How many times have you been told by your fellow brothers and sisters in Christ that you are holy and blameless? How many times has that been taught on Sunday morning?

I think so many of us never make the switch of thinking of ourselves as holy, we continue to think about ourselves as sinners, alienated, hostile in mind, and engaged in evil deeds. And we forget the crucial words YET HE HAS NOW. You are not a sinner. You may sin but sinner is not your identity. Jesus did not disarm the powers and authorities by making a public spectacle of them, triumphing over them by the cross for you to continue to live out your identity as a sinner. You are a daughter. You are a son. You are equal to Christ (Rom 8:17). What if we really believed that?

That’s why I loved the story of the African tribe so much…Even if Christians don’t believe that we are born holy, Jesus makes clear that we are re-born into holiness. What if when one of our sisters or brothers in Christ sinned we didn’t think, “Well it’s inevitable that we sin because we’re sinners,” but instead gathered around them and reminded them of WHO THEY ARE, of their own HOLINESS through Christ Jesus our Lord?

I know in my life I’ve had a really hard time seeing myself as blameless and holy and pure in God’s eyes–Satan’s really good at convincing us otherwise. And this is precisely why in our communities we need to remind each other of who we actually are and call each other higher. Because the deepest reality is that you are HOLY. You are BLAMELESS. You are LOVED by the Most High who does not doubt your holiness.

Life in the Clouds #ecuadorgroupselfies

This past weekend has been super busy and really fun! Saturday we went on a Quito City Tour with our BC group. I walked with another girl who lives close to me to the fútbol stadium a few blocks away where we all met up and got on our bus!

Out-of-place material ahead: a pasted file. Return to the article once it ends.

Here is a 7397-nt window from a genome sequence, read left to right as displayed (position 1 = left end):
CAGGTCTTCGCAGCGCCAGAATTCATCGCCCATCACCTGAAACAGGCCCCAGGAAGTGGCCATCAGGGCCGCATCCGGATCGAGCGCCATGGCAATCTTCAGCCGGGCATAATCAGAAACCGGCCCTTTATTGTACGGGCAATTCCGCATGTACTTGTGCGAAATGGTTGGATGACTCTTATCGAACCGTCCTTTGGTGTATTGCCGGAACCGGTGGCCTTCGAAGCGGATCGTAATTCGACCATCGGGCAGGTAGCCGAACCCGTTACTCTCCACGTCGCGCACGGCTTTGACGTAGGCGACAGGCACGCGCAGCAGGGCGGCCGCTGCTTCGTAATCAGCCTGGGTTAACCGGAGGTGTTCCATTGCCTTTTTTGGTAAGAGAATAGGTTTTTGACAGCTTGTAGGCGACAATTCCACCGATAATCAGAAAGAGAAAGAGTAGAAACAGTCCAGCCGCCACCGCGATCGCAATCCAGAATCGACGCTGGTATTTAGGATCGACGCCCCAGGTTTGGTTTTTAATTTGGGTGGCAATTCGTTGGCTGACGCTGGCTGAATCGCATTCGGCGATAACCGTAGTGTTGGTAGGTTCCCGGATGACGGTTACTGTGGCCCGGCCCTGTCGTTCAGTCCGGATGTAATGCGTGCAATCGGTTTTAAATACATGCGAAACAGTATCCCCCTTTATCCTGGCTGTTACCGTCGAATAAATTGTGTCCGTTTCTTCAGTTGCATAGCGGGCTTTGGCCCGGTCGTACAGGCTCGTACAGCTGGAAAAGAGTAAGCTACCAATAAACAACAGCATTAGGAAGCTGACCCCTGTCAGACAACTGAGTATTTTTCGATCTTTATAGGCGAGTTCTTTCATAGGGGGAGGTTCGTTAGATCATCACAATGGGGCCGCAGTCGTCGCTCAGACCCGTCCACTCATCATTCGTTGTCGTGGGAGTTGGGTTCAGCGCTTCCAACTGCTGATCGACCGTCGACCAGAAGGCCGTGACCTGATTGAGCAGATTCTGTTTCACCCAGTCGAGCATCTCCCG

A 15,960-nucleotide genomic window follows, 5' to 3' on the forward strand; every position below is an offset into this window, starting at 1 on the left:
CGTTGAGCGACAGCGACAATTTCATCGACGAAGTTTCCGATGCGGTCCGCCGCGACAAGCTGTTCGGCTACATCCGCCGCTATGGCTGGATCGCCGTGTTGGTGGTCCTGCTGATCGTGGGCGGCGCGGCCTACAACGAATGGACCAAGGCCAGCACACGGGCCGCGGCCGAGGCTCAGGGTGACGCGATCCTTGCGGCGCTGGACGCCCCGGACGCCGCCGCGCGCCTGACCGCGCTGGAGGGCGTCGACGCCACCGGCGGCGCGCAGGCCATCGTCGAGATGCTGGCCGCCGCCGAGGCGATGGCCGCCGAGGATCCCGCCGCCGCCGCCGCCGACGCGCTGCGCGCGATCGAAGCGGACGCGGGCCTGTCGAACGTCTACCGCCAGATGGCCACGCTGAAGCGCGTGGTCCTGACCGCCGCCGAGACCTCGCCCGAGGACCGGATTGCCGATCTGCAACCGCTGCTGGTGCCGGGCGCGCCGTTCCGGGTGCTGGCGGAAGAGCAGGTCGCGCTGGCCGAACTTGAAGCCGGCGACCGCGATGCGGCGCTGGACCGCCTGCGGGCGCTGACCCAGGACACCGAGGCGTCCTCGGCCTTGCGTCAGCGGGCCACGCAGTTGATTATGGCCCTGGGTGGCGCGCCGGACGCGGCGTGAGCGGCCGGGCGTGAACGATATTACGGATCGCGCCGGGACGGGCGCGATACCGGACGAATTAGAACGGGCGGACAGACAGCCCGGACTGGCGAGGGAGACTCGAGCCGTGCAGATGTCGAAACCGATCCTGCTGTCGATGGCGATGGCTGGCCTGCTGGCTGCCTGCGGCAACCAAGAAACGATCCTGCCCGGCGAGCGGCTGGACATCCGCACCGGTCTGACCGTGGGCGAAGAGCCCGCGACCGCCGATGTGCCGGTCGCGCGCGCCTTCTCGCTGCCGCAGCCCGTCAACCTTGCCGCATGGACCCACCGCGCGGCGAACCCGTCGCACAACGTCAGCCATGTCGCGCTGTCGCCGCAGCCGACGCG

The first place we went is called El Panecillo and it’s a huge hill that gives you a great view of the city.


At El Panecillo is a huge statue of the Virgin Mary, tuberculosis who protects the city. Those tentacles she’s stepping on represent demonic forces/Satan that she has crushed. At the time of the statue’s installation, resuscitator the Virgin was facing the entire city and protecting all of Quito. But since then, more has been added to Quito and much of it is impoverished housing. So the people who live in that part of Quito say that she has her back turned to them.


Then we headed to the Historical Center of Quito, which was super pretty! There were lots of colorful houses. We saw the President’s house (top left)–it’s not where the President lives, only where he works. We also visited two churches–La Iglesia San Francisco and a Jesuit church as well, both built around 1570. They were both absolutely beautiful and so ornate–everything was coated in gold. We ate at a restaurant here and it was super rico (yummy). Steak is pretty cheap here so almost all of us had it and it was quite tasty!

8.23.6Then we headed to the volcano Pululahua. This volcano is still active, although there hasn’t been an eruption in around 500 years. Still I would not want to take the risk that a whole community is taking by living and farming inside this volcanic crater! Yes, that’s right! The elevation is so high that we were literally standing inside a cloud which was both amazing and cold. At first we couldn’t see anything inside of the crater: